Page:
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I Forge Iron

Forging Iron Pipe


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Planning on using 3/4" iron pipe to make a garden bench. Need some help.

Any ideas/suggestions on making the round iron pipe more organic - getting rid of the purely round shape: oval, textures, etc. Ideally I would like it to have a 'tree appearance'. I do not have a power hammer.

Since this bench will be outside: Will use wire brush, then treat with Ospho. Then need to paint: what is the best outdoor paint to apply on top of Ospho in order to give the longest life against rusting?


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I have forged round pipe and square tubing by packing with dry sand and then capping the ends. Depending of the type of forge you have you can bend and hammer the pipe/tubing fairly freely at orange heat to shape and texture. (remember to use a lighter hand until you get a feel for how the individual piece responds. Each piece you work will have a little different density.
Btw remember to leave a little hole some place for air and steam to escape.

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Texturing by hand will be laborious but doable.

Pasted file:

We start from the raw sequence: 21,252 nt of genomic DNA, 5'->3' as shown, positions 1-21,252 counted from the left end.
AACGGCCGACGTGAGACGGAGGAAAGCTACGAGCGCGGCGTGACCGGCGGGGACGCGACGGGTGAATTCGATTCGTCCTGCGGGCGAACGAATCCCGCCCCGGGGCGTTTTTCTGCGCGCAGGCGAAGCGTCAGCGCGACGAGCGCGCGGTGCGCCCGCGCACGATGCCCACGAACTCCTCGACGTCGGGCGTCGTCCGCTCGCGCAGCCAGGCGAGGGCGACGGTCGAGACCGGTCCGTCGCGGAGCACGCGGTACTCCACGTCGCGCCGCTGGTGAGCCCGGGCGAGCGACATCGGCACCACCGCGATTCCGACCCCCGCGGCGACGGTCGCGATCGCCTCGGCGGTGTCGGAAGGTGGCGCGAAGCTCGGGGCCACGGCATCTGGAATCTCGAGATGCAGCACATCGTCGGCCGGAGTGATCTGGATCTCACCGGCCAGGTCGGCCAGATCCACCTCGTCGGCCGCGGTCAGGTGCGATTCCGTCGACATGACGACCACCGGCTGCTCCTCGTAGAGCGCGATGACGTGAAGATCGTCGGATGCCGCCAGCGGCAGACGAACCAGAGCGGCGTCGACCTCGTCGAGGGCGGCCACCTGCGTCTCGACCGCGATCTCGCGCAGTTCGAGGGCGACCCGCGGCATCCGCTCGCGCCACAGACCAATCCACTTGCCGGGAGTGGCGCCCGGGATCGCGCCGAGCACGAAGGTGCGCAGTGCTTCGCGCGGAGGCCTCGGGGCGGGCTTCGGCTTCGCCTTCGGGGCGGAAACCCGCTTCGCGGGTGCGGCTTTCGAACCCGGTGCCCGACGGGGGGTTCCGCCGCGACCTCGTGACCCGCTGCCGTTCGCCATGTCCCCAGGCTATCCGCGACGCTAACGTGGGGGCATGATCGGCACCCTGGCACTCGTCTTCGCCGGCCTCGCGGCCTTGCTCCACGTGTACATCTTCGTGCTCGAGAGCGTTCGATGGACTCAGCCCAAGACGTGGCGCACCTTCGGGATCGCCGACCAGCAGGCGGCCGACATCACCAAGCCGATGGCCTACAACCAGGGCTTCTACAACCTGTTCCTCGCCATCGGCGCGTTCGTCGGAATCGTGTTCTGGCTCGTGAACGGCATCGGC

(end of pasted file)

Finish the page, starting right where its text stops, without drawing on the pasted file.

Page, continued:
A bottom die made from heavy angle iron or a "V" welded up from heavy stock can be textured to yield bark-like textures. Some ways to do it are to:

Run parallel weld beads, a little waver may be good or stops and starts, etc. Experiment till you get an effect you like but keep the experimental dies for other applications.

Make parallel grinds with a disk grinder, die grinder, drum rasp (HOT), dremel cut off, etc. Experiment again.

Make parallel or patterned chisel cuts and experiment.

You get the idea. When you have a bottom die that leaves a pattern you like, make a top die like it though it should be flat or a very gentle "V". I like flat myself and it facilitates deforming the pipe out of round. "V" shaped tools help maintain your round cross section.

If you're doing a lot of tubing you'll probably want to make spring dies and some type of Oliver hammer setup to save your arms.

As mentioned quenching hot pipe in water can result in truly horrific scalds; the boiling water and super heated steam usually shoots up your arm and into your armpit. Plugging the held end of the pipe will give you some protection and will also slow the heat conduction by preventing air movement.

Best bet is to quench by pouring water over the outside of the pipe while standing to the side and making sure nothing you don't want cooked is in the line of fire.


Edited by Frosty
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